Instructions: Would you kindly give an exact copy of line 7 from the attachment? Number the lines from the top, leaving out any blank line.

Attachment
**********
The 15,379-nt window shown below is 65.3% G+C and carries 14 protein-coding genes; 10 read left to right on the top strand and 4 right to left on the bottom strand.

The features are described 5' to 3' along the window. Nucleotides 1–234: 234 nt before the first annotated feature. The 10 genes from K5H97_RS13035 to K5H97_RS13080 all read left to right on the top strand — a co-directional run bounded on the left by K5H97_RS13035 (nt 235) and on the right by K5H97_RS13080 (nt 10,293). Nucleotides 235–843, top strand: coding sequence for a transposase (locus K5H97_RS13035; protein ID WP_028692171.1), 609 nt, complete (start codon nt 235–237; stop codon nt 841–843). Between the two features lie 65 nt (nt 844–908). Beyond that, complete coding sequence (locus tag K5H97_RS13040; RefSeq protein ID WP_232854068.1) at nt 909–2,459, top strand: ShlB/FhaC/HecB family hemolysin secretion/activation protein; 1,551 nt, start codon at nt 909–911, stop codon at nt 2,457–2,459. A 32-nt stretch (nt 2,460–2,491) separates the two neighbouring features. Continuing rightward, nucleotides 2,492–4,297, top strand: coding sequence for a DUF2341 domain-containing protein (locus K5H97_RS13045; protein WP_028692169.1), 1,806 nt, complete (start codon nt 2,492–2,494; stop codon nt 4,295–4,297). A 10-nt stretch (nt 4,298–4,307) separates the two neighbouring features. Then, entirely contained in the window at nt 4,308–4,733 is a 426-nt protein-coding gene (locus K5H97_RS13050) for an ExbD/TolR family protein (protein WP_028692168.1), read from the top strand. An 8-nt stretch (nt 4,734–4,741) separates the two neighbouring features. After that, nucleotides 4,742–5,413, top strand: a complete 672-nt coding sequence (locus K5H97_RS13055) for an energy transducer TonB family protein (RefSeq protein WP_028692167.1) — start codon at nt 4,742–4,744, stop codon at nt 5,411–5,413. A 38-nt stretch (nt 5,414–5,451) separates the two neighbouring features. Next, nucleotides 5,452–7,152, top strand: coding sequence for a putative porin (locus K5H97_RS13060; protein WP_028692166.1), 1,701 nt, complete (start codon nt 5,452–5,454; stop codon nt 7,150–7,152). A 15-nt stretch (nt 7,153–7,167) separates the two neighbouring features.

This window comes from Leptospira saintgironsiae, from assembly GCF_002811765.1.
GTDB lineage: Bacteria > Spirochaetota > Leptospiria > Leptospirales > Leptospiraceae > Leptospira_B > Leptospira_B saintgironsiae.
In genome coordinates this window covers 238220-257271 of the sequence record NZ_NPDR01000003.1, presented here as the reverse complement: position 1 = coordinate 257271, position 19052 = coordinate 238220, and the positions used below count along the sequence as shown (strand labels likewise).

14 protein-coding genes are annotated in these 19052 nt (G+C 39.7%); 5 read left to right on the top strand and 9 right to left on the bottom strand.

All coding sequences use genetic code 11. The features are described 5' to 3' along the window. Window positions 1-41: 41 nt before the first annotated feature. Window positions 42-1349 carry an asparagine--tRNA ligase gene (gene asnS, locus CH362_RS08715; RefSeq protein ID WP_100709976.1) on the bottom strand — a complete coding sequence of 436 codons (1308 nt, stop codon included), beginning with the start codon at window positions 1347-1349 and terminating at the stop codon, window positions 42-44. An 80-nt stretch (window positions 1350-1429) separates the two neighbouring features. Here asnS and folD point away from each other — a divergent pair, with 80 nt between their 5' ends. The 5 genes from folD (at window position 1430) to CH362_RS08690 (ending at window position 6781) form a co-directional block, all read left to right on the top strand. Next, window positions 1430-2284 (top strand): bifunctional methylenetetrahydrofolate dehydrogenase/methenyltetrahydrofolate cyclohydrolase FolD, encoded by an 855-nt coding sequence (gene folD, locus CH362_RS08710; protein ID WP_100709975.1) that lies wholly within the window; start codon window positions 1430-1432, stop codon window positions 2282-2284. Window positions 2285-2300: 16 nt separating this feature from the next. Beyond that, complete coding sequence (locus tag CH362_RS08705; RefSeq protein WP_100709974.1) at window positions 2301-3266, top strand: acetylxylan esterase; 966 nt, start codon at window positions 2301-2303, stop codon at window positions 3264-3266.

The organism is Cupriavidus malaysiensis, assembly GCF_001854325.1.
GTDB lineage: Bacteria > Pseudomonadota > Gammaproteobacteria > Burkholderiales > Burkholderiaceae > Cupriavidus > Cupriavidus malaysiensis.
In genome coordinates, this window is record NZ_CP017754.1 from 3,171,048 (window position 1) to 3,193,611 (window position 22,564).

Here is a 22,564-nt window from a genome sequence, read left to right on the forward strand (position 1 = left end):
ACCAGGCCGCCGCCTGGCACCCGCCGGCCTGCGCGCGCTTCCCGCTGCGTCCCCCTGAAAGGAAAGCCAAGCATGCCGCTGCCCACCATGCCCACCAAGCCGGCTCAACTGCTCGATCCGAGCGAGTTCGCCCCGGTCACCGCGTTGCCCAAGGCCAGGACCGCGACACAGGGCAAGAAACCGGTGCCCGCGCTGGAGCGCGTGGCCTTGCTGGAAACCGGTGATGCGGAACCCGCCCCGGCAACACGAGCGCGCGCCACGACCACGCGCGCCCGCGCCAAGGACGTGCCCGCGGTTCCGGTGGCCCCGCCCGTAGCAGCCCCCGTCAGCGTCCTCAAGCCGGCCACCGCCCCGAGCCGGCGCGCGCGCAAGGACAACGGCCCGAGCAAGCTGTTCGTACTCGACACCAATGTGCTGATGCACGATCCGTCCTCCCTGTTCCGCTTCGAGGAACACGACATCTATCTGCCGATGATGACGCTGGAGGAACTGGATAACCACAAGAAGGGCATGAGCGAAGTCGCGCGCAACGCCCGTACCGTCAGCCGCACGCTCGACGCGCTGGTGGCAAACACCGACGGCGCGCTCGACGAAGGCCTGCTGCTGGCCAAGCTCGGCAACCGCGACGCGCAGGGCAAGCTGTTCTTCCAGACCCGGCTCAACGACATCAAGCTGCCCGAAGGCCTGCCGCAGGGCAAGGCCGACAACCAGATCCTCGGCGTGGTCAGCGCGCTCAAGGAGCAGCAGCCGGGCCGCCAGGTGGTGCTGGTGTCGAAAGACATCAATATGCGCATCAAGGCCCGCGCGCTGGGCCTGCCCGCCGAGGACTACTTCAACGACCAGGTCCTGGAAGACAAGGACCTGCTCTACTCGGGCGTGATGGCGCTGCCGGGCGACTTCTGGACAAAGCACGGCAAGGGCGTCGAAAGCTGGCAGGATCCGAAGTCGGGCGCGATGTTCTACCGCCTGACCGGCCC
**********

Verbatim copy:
All coding sequences use genetic code 11. The features are described 5' to 3' along the window. Window positions 1-41: 41 nt before the first annotated feature. Window positions 42-1349 carry an asparagine--tRNA ligase gene (gene asnS, locus CH362_RS08715; RefSeq protein ID WP_100709976.1) on the bottom strand — a complete coding sequence of 436 codons (1308 nt, stop codon included), beginning with the start codon at window positions 1347-1349 and terminating at the stop codon, window positions 42-44. An 80-nt stretch (window positions 1350-1429) separates the two neighbouring features. Here asnS and folD point away from each other — a divergent pair, with 80 nt between their 5' ends. The 5 genes from folD (at window position 1430) to CH362_RS08690 (ending at window position 6781) form a co-directional block, all read left to right on the top strand. Next, window positions 1430-2284 (top strand): bifunctional methylenetetrahydrofolate dehydrogenase/methenyltetrahydrofolate cyclohydrolase FolD, encoded by an 855-nt coding sequence (gene folD, locus CH362_RS08710; protein ID WP_100709975.1) that lies wholly within the window; start codon window positions 1430-1432, stop codon window positions 2282-2284. Window positions 2285-2300: 16 nt separating this feature from the next. Beyond that, complete coding sequence (locus tag CH362_RS08705; RefSeq protein WP_100709974.1) at window positions 2301-3266, top strand: acetylxylan esterase; 966 nt, start codon at window positions 2301-2303, stop codon at window positions 3264-3266.